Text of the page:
Pinelawn Road bridge in Melville closing for repair
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The Pinelawn Road bridge over the Long Island Expressway in Melville will close to northbound traffic for four months of construction starting Monday, part of a $24.2 million project to give a new lease on life to six of Long Island's aging bridges.
Work to repair three of the six bridges began last year after the project was announced by the Cuomo administration in August. Monday marks the start for the first of three overpasses across the LIE that are part of the contract being performed by Farmingdale-based Posillico Civil Inc.
All six bridges are steel beam and concrete slab deck spans built between 1958 and 1970 that need structural fixes that require ripping up and replacing the entire bridge deck before repaving.
The Pinelawn Road overpass, which needs an estimated $5.5 million in work, was constructed in 1962, said Eileen Peters, spokeswoman for the state Department of Transportation.
"It's 51 years old, showing signs of its age and we want to ensure it lasts well into the future," Peters said.
After taking account of traffic flows along the busy Pinelawn Road commercial district, the DOT said two southbound lanes will be kept open throughout the work's duration -- with the exception of a possible single-lane closure between 10 a.m. and 3 p.m. Monday through Friday. The job is expected to be complete by fall, weather-permitting, Peters said.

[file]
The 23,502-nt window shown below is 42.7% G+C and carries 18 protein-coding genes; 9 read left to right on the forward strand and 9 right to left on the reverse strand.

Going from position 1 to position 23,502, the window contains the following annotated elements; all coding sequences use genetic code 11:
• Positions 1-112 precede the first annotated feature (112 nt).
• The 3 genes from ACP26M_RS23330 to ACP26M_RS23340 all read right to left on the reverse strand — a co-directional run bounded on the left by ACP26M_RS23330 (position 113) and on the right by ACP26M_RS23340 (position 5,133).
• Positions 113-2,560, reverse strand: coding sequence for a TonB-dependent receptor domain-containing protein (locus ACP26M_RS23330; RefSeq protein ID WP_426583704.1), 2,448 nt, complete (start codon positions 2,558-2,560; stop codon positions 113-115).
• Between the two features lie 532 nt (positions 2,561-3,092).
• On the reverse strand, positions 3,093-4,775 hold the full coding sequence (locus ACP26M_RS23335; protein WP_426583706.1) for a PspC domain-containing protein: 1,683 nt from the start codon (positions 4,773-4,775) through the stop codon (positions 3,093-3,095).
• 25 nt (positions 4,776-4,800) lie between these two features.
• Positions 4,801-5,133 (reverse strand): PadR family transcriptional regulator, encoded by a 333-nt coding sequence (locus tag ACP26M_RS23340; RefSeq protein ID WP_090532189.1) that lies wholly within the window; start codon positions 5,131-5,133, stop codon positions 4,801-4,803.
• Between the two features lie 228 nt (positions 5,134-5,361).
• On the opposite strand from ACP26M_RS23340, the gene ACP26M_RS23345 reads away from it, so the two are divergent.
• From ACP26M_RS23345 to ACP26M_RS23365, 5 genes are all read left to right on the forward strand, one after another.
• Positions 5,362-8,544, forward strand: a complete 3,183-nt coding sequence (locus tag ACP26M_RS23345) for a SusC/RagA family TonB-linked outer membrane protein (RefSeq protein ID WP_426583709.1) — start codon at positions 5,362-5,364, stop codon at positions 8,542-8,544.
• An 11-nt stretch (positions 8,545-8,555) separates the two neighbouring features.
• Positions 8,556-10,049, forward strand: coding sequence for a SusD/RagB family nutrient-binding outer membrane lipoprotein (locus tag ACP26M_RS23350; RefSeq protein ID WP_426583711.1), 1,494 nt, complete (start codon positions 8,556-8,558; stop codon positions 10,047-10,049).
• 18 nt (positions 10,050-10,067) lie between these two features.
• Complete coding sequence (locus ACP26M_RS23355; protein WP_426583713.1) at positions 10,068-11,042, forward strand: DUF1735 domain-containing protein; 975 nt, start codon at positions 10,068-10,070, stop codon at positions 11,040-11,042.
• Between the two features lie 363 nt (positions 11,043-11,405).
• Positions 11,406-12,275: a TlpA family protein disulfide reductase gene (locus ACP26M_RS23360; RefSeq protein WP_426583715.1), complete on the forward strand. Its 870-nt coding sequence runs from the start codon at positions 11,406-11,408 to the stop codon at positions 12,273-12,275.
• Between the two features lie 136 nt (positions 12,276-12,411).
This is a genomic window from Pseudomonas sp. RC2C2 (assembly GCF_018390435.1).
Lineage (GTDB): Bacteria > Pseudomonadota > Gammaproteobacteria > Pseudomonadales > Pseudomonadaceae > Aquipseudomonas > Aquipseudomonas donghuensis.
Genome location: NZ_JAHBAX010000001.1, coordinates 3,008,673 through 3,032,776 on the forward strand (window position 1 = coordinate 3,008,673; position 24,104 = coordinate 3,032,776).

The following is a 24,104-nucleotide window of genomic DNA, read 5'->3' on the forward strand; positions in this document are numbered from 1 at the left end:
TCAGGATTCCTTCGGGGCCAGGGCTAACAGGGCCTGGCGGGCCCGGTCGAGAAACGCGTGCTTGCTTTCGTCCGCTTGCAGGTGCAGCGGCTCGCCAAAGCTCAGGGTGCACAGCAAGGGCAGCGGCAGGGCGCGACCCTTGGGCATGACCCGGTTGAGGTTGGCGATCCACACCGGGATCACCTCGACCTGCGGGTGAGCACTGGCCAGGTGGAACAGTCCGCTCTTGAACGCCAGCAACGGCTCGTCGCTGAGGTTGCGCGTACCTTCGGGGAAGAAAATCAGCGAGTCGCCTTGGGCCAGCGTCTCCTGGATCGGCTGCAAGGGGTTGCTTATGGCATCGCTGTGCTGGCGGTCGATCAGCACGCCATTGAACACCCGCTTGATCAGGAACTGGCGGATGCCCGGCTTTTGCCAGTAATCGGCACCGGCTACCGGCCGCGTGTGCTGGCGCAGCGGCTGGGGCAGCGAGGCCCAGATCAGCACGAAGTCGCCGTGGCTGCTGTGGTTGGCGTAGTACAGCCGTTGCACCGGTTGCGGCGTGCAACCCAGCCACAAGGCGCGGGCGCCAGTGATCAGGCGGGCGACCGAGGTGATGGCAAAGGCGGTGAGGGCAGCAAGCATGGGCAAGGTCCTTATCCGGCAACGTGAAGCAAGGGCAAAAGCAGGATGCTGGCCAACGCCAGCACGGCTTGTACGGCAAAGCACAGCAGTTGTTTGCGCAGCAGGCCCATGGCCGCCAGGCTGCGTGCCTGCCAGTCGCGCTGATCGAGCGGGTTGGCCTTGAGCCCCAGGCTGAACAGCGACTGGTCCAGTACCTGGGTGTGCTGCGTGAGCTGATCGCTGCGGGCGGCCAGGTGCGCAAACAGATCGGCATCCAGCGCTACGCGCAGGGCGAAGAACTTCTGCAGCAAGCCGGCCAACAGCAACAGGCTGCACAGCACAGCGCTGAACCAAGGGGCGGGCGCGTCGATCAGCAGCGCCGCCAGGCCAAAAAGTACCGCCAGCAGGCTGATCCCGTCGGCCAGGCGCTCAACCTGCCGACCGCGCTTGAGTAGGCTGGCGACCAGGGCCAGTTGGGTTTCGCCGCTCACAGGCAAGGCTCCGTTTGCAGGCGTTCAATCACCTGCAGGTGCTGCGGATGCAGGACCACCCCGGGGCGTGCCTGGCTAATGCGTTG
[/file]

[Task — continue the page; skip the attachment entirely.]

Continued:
Northbound motorists will be diverted to a detour that adds slightly less than a mile: east at the expressway's South Service Road intersection along to the Half Hollow Road overpass, then left to head west back onto Pinelawn Road via the North Service Road.
Concrete barriers will be set in place early Monday to direct traffic. Once work is finished on the bridge's northbound side, the two southbound lanes will be routed onto that side while work continues on the southbound lanes.
Nighttime closures of the LIE are expected later this month when demolition of the bridge's southbound lanes occurs. Similar closures, with detours onto the service roads, are planned when the bridge's northbound lanes are demolished.
The other bridges are:
Route 24/Hempstead Turnpike over the Belmont Park access road in Hempstead;
Peters said the work is being expedited through the design-build process. Under that method, the contractor works with a design partner -- Posillico partnered with Greenman-Pedersen Inc. of Babylon -- to create a design that is reviewed by DOT engineers pre-construction.
The method can mean time and cost savings, partly because the contractor has input into the design, bringing latest technological know-how, and because parts of the design time can overlap with parts of construction. The method has been used by other states, New York City and the federal government for years but was only officially adopted by New York State in 2012.
Work is on schedule for the other bridges, so the DOT expects the Pinelawn overpass work will also come in on time, Peters said.
A separate $4.5 million project under way to widen the north and south service roads a short distance to the west is expected to finish on time by early summer, according to the DOT. The roads are being widened by another lane from just west of Walt Whitman Road to Pinelawn Road, a distance of about a half-mile, with traffic signals updated and turning lanes also added at the intersections.
That work, being done by Hicksville-based Inter-County Paving, is part of improvements undertaken in connection with the construction of the new Canon building on the corner of Walt Whitman and the South Service Road.